Children with Disability: Embedding the National Principles for Child Safe Organisations

Recommendations Arising out of the Children and Young People with Disability Australia Consultation Report

In 2022, the National Office for Child Safety commissioned a project with Children and Young People with Disability Australia (CYDA) for the purpose of developing safety resources to support organisations who have care, supervision and authority of children and young people with disability. Phase one of the project, looked at how to appropriately embed the National Principles for Child Safe Organisations (National Principles) into these resources has recently been completed and the consultation report was released on 18 April 2023 (Consultation Report). The CYDA consulted with children and young people with disability, families and organisations and made recommendations to improve embedding the National Principles into resources and practice.

CYDA’s Research and Consultation

CYDA found three main gaps which should be considered in any future resource development:

  1. Disability is rarely mentioned in the existing National Principles resources and there are no existing resources which implement all National Principles to encompass the needs of children and young people with disability.
  2. Existing resources were lengthy reports and documents which are difficult for staff and volunteers to absorb and translate into practice.
  3. Most resources do not provide practical tools to support staff and volunteers to implement the National Principles. CYDA found that resources which provided templates, guidelines and step-by-step guides often did not incorporate any guidance specifically in relation to children and young people with disability.

Challenges and Gaps in Implementing the National Principles

The Report found that organisations faced challenges implementing the National Principles in a meaningful way. Organisations repeatedly stated that funding and resourcing issues created a significant barrier, while staff and volunteers felt that the existing resources did not allow children and young people to balance safety while being able to take risk. Those consulted also felt that accessing resources in a form that could be interpreted and understood by various audiences was difficult and that accessing services and supports which were disability-aware, culturally safe and trauma-informed was equally difficult, which had a significant impact on a child’s capacity to feel safe.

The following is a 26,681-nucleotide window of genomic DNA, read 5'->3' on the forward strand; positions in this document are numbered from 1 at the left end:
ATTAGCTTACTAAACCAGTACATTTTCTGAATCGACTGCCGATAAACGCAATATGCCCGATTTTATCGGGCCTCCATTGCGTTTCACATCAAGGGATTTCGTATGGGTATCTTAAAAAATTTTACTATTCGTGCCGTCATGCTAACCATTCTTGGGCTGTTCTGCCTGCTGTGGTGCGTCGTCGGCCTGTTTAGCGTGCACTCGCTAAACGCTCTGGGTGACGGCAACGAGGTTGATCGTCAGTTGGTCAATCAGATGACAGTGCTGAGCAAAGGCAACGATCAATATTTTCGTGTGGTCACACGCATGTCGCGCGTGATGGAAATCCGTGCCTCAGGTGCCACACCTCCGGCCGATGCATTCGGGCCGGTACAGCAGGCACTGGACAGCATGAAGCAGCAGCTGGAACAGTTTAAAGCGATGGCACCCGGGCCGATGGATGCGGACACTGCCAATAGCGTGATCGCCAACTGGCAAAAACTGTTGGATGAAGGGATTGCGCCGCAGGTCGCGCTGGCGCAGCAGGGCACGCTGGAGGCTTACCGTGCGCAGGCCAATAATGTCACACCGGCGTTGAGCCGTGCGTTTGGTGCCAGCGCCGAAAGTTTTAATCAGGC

A further challenge was the identified gap in training and staff knowledge to work with and support children and young people with a wide variety of needs. Stakeholders felt that such a lack of adequate training resulted in ignorant and prejudicial practice which impacted the safety of children and young people with disability. Caregivers raised concerns that this information sharing is often left to them and that they are required to fill in knowledge and skills gaps by teaching organisations how to provide safe care for their children. Organisations also found it extremely difficult to find appropriate resources to support employee’s knowledge and skill development to enable them to work safely with children and many raised concerns that employees do not have adequate knowledge of safeguarding policies and practices. Negative experiences like this for consumers was found to impact their overall trust in an organisation and their willingness to engage with services.

Children and young people expressed how important it is to participate in organisation processes and to have access to complaint mechanisms when things go wrong. Those consulted felt there is often no safe, supported or accessible way to raise issues, concerns and complaints and this can leave them with a lack of empowerment and self-determination. They often were not aware of the legal obligations of organisations to provide appropriate complaint mechanisms and did not know what processes and policies were available to support them.

Feedback from Consumers

When consulted, consumers were able to identify ways that they felt the National Principles could be implemented to support the needs of children and young people with disability. This included:

  • Having dedicated well-being and rights workers within an organisation
  • Explaining processes to consumers
  • Engaging in collaborative communication practices
  • Creating community awareness of disability; and
  • Employing people with lived experience.

Many consumers felt that people with lived experience working in an organisation would improve culture and practice and would make children and young people feel safer. Organisations also felt that a consistent approach across organisations, the state and the country is essential to ensure that the National Principles are implemented in a meaningful way to promote safety and ensure compliance.